Substantive experiences with music are most likely going to occur at shows in the era of streaming music. Let’s face it, in the age of streaming music and curated soulless playlists, tracks are fleetingly and briefly consumed and then switched up for the next best song. This is not a bad thing however. It means the value of the live product has increased. Good artists have taken notice. If paydays are going to depend on live shows, then a dope live show must be delivered. Don’t get it twisted however, the motivator is not money – at least it shouldn’t be the main motivator. The good ones present incredible live experiences because they love being on stage performing. On a Thursday night in Mesa, 60 concertgoers experienced exactly what I’m talking about.
Now this wasn’t meant to be a local show. The lineup was just stacked with local artists supporting Young Roddy and Trademark. You wouldn’t have known the difference. Arizona rappers stepped up and dropped headliner worthy-performances. It was amazing to see each dude and group put out the type of energy not typically expressed by the undercard. I believe it’s the understanding of the importance of the live product or maybe it’s the post one-shot era brought on by Eminem; whatever it is – it was dope to watch.
First up was Eddie Wellz with Charlie Mumbles deejaying and Salty Brasi supporting as hypeman. As people were still entering and/or standing around socializing far from the stage, the duo did something very smart to draw attention towards them. They dropped Suede off Anderson .Paak’s and Nnxwledge’s collaborative EP. Anything Anderson is popping right now including tracks off this 2015 release. The crowd immediately looked up and took notice. Any one who didn’t move forward was then summoned vocally by Eddie Wellz, and subsequently pulled up to the stage because of the energy emanating off it. Eddie Wellz is a firecracker on stage. When his left hand starts getting thrown around along with his dreads, he’s a sight to see. And his passion for rhyming is evident. He doesn’t so much spit his lyrics as much as he exudes his soul through rhyming. Tracks such as Skarz and Strikez and (Hu)Man Up make for great live experiences because of the outburst of emotion accompanying the live experience.
ABCFREEIME is a collective and this live performance featured members Kirsin, Ay-R, Godsend, and Brix. Each member brings his own personality to the stage and the balance is dope. Kirsin is wild. He’s a fireball on stage, bouncing all over the place like a Tasmanian devil. Godsend and Brix are relatively more chill and step up when it’s their turn to spit and drop bars. Ay-R is in between – exuding different types of energy based on who’s rhyming and when it’s his turn, he stands stoic and drops dope rhymes with his deep voice. While Ay-R and Kirsin are more front of the stage, in your face type performers Brix stays in the back a little more. The energy, just like Eddie Wellz, is there. One Dollar Billa, with the Guatanamera sample, is an especially dope song live. The bouncing bass makes the head nod and the rappers attack the beat so viciously. The other songs that banged live were Sour and Oh Well. Sour is the closest song the group has to a party song. On a turn up Thursday, Sour turned Club Red into a house party with ABCFREEIME.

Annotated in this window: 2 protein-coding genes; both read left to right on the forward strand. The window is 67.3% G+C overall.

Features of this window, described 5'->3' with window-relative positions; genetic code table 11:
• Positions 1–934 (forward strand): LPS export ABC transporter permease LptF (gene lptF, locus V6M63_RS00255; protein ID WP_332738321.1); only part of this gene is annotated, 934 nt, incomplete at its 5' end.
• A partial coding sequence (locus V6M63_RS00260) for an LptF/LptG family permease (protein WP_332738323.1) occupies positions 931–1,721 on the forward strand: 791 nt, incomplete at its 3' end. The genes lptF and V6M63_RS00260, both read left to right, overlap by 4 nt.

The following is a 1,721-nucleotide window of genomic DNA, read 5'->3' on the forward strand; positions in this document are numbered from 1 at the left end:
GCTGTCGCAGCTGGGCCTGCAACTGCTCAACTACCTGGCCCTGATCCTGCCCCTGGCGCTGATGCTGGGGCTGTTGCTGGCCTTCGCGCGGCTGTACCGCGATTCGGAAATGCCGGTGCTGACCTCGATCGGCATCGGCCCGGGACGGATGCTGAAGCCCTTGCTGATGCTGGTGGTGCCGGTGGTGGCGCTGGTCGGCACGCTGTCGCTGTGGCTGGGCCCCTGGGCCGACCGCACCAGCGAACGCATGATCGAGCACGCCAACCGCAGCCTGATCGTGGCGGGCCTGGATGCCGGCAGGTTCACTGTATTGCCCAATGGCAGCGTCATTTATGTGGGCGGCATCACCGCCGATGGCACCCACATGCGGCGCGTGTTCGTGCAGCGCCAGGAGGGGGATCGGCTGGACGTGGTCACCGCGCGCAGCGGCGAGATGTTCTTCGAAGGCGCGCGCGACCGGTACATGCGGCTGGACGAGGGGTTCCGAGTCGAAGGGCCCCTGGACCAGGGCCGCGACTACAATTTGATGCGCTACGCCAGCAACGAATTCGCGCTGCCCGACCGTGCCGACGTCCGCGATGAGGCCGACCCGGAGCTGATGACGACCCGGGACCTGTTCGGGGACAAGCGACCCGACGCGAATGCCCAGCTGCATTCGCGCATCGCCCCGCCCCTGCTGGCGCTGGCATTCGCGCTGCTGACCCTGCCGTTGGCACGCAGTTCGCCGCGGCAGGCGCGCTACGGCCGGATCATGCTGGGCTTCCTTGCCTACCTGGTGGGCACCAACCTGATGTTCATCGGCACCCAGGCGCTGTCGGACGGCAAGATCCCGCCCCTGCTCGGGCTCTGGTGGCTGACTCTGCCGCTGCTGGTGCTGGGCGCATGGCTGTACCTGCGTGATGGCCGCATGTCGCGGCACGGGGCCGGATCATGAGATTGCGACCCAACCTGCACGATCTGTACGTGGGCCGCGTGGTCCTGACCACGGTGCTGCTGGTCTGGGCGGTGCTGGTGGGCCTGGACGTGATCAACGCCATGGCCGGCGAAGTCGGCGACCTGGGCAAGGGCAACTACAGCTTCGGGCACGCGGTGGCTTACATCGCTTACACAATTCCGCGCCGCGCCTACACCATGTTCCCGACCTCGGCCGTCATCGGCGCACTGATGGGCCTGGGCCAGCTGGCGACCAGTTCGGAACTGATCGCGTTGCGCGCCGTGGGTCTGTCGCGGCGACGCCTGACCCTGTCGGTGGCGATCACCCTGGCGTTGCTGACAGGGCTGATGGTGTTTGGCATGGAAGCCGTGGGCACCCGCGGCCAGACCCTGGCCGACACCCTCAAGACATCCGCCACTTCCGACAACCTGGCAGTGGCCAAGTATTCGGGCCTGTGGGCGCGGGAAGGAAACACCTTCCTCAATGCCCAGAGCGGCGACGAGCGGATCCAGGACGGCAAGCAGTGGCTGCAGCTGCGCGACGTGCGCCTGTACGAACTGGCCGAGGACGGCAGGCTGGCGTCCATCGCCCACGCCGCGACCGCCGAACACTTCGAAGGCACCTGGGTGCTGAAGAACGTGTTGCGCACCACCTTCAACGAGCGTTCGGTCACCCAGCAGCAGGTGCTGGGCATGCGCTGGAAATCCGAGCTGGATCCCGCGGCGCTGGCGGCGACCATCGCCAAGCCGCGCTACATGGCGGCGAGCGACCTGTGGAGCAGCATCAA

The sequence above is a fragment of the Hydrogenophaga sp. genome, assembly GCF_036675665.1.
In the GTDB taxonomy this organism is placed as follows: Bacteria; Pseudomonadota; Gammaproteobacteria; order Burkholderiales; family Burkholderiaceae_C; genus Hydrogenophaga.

Next up was Teammate Markus and this night must’ve been a home game for him. Folks came out. The crowd expanded by 20 or so when Markus went on. He rocked the stage all-alone with no problem. I mean his DJ was on stage with him, and a camera man documenting his every move, but he didn’t use a hype man. It was just him individually working every side of the stage, and it was a success. He’d come to the left side, get as close as he could to the audience, and then take off running and jumping the right side to rock with that side. At one point, I’m sure he got a good 24 inches off the ground. Dude was hyped and the crowd was feeling it. He’d punctuate and accentuate his rhymes with head nodding that sent out waves of energy towards the crowd. Some songs turned into straight sing alongs such as the one with the chorus that went “we out here” that I didn’t catch the name to and couldn’t find online. Business as Usual went hard live as well.
Finally, the greatest tag team in Arizona stepped up to showcase their version of wrasslin rap. Supported by DJ Stude, the duo of Teek and Kollateral performed tracks off their collaborative EP Vader vs Foley. The duo is a nice ying-yang to one another. Whereas Kollateral has a smooth flow, Teek has that gruff delivery. It was a whirlwind show after a long night of dope performances. I’m pretty sure I danced and jumped the whole time. Maybe it’s my love for the EP along with the duo’s energy, but the show was, as the kids say, lit! Stude’s support on the 1s and 2s brought something unique to the performance as well. Stude plays dope hypeman as well as cuts and scratches mid-performance like an old school DJ. As a purist, the inclusion of a DJ working the tables is very welcomed. Not to beat a dead horse, but the entire Vader vs. Foley EP is dope and was in full effect on this night. Fear and Loathing in Phoenix, despite being a slower song – BPM wise, is a face crusher. Mick Foley has that deep bass that grabs a hold of you and changes your heart rate. Kollateral kicks a professional flow on that track, exercising multiple styles and live it didn’t disappoint, which I’m sure is no easy feat.
In my opinion, Young Roddy and Trademark may have been top bill but the night was full of headliners. You could’ve put any of those local artists on last and they would’ve brought the same amount of energy and enthusiasm. It was an experience for sure.